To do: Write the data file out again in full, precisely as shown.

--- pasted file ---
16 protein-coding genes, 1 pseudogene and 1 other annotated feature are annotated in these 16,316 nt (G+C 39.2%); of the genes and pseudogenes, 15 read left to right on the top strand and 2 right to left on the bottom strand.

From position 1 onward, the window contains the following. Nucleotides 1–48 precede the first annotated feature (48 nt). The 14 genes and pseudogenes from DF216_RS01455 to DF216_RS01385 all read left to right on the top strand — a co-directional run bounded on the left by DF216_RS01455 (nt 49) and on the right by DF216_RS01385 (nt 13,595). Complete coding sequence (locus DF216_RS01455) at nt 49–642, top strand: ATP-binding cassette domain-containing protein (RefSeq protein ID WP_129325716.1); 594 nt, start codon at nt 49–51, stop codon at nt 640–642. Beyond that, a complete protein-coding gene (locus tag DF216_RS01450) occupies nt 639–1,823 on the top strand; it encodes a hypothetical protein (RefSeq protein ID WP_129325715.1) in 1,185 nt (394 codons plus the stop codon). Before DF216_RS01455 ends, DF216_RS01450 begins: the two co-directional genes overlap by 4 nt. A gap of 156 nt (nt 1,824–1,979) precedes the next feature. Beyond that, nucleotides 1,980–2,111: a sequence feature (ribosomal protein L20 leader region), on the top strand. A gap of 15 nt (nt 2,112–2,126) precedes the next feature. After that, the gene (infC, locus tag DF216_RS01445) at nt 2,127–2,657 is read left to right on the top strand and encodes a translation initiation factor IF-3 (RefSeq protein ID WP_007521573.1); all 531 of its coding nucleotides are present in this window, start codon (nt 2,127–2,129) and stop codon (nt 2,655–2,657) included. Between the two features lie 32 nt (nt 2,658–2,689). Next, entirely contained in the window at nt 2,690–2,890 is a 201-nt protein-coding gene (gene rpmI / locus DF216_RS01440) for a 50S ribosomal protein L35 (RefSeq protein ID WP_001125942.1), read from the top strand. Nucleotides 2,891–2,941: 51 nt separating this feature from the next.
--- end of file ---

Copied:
16 protein-coding genes, 1 pseudogene and 1 other annotated feature are annotated in these 16,316 nt (G+C 39.2%); of the genes and pseudogenes, 15 read left to right on the top strand and 2 right to left on the bottom strand.

From position 1 onward, the window contains the following. Nucleotides 1–48 precede the first annotated feature (48 nt). The 14 genes and pseudogenes from DF216_RS01455 to DF216_RS01385 all read left to right on the top strand — a co-directional run bounded on the left by DF216_RS01455 (nt 49) and on the right by DF216_RS01385 (nt 13,595). Complete coding sequence (locus DF216_RS01455) at nt 49–642, top strand: ATP-binding cassette domain-containing protein (RefSeq protein ID WP_129325716.1); 594 nt, start codon at nt 49–51, stop codon at nt 640–642. Beyond that, a complete protein-coding gene (locus tag DF216_RS01450) occupies nt 639–1,823 on the top strand; it encodes a hypothetical protein (RefSeq protein ID WP_129325715.1) in 1,185 nt (394 codons plus the stop codon). Before DF216_RS01455 ends, DF216_RS01450 begins: the two co-directional genes overlap by 4 nt. A gap of 156 nt (nt 1,824–1,979) precedes the next feature. Beyond that, nucleotides 1,980–2,111: a sequence feature (ribosomal protein L20 leader region), on the top strand. A gap of 15 nt (nt 2,112–2,126) precedes the next feature. After that, the gene (infC, locus tag DF216_RS01445) at nt 2,127–2,657 is read left to right on the top strand and encodes a translation initiation factor IF-3 (RefSeq protein ID WP_007521573.1); all 531 of its coding nucleotides are present in this window, start codon (nt 2,127–2,129) and stop codon (nt 2,655–2,657) included. Between the two features lie 32 nt (nt 2,658–2,689). Next, entirely contained in the window at nt 2,690–2,890 is a 201-nt protein-coding gene (gene rpmI / locus DF216_RS01440) for a 50S ribosomal protein L35 (RefSeq protein ID WP_001125942.1), read from the top strand. Nucleotides 2,891–2,941: 51 nt separating this feature from the next.